For many of us, our kinders start the school year lacking number sense. It’s a challenge we face every year, and we feel like it’s going to take them forever to learn their numbers! These are some of the ways I have been successful in my classroom when it comes to teaching number sense. Even if you do not teach kindergarten, these teaching strategies can be used in all grade levels. You just have to change up the content and up the rigor.
1. Small Groups:
Just like in reading, I also pull a small math group daily. I try to make 4 small groups of 5-7 depending on my class size. Since our math center time is around 30 minutes, I cannot see every group daily, so I make sure to rotate them to every other day. In the beginning of the year, I have a huge gap of kids ranging from knowing numbers to 20 to only knowing the number 1. So, I make sure to group them by their skill level. I use a lot of manipulatives, white boards, and some math centers as well. For those struggling kiddos, I focus on numbers 0-5 for several weeks. Or if I need to dial it back further, I do 0-3. I make it fun by having them count cubes, writing the number on their white board, using number puzzles and putting the numbers in order. Basically, repetition over and over again until they have mastered 0-5. For those middle kids, I still focus on 0-5 but push them on numbers 6-10. We do the same kind of activities. Focusing on 1:1 counting, writing numbers and using some of the fun centers I have in my classroom. I really like to have the students use a center in my small group before I have them work on it independently, that way they can really be successful at it, and I know they are doing it correctly. For those higher kids, I still focus on numbers 0-10 but push them. Asking questions like what number comes before and after, what’s the missing number, using 10 frames, what’s one more or one less, and writing the numbers with nice and neat handwriting. Since we usually focus on numbers 0-10 in the first quarter, I don’t want to branch out into the teen numbers until we have a solid number sense of 0-10.
2. Mental Math:
This is a great way to build number sense and it’s so quick and easy! In the beginning of the year, I usually have dot cards that replicate a dice. I flash them and they are to quickly tell me the number. I mix it up by asking girls, boys, hair color etc. This is also called subitizing.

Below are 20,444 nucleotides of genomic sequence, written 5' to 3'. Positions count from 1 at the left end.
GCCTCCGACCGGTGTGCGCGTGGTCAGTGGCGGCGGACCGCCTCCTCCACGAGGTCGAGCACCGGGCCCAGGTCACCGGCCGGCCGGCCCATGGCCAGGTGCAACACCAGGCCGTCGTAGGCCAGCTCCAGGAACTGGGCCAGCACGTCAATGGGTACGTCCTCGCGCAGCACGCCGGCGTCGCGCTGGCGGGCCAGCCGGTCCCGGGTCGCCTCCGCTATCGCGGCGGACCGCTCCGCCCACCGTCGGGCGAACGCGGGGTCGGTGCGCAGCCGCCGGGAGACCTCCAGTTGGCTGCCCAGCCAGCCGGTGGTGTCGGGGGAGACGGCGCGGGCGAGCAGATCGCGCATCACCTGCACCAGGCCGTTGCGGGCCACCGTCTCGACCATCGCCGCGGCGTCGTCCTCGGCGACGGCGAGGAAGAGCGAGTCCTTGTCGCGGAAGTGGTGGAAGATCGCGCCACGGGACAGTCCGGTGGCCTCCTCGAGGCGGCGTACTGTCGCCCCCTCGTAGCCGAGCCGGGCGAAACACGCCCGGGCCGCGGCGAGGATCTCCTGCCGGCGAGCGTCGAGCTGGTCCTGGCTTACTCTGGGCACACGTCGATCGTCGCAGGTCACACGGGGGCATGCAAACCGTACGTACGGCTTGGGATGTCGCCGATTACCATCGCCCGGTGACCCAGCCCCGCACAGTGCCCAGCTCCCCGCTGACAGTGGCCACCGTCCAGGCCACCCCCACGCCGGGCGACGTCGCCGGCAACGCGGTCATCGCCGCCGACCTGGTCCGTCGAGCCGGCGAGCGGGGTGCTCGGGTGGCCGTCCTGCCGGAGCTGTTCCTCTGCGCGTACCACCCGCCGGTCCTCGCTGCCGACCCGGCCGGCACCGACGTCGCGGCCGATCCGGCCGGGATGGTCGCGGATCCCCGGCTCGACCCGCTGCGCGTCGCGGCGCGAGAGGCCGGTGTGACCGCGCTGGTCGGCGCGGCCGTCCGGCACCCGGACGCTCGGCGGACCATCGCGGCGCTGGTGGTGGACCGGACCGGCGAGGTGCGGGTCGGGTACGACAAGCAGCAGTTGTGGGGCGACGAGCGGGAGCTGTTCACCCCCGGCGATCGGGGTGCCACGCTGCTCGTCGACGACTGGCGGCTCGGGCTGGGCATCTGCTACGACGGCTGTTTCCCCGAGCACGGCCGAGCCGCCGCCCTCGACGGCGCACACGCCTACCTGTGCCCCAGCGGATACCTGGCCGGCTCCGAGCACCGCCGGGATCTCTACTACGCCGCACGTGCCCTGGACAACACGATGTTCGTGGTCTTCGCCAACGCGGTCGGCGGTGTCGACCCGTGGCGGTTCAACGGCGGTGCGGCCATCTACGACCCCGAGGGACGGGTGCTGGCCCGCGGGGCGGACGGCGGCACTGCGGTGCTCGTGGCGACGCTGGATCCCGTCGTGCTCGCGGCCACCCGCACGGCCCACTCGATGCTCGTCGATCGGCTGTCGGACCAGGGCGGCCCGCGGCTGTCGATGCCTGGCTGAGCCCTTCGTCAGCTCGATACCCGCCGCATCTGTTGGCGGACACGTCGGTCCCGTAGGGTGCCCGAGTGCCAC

3. Math Review:
This my number one way to increase number sense. I start math review pretty much the first week of school and do it EVERY day till the end of the year. It has a structure that is easy to follow once you get it down. I will break down the format so you can try this in your classroom. Math review should take between 15-20 minutes including passing out papers, pencils, etc.
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4. Problem Solving:
This a really fun way to build number sense, and the kids love it too! I don’t usually start this until the 3rd quarter, but it can definitely be done sooner if you choose to do so. I do this every Friday morning, and it follows a structure that is the same each week. Problem-solving days include solving a story problem with either addition or subtraction. I type out a problem with room for student work, a place to record their answer, and how they solved the problem.
The first time we do problem-solving, I create an anchor chart with the class. We choose different strategies to solve a math problem. Then they can refer back to this when working independently.
This is the format I follow when doing problem solving:
A. Read Together: Have the students sit on the carpet, and read the problem several times. I point out the numbers and circle them. I don’t want to give away what method to do or if the question is asking for addition or subtraction. So I keep it pretty basic when I introduce the problem.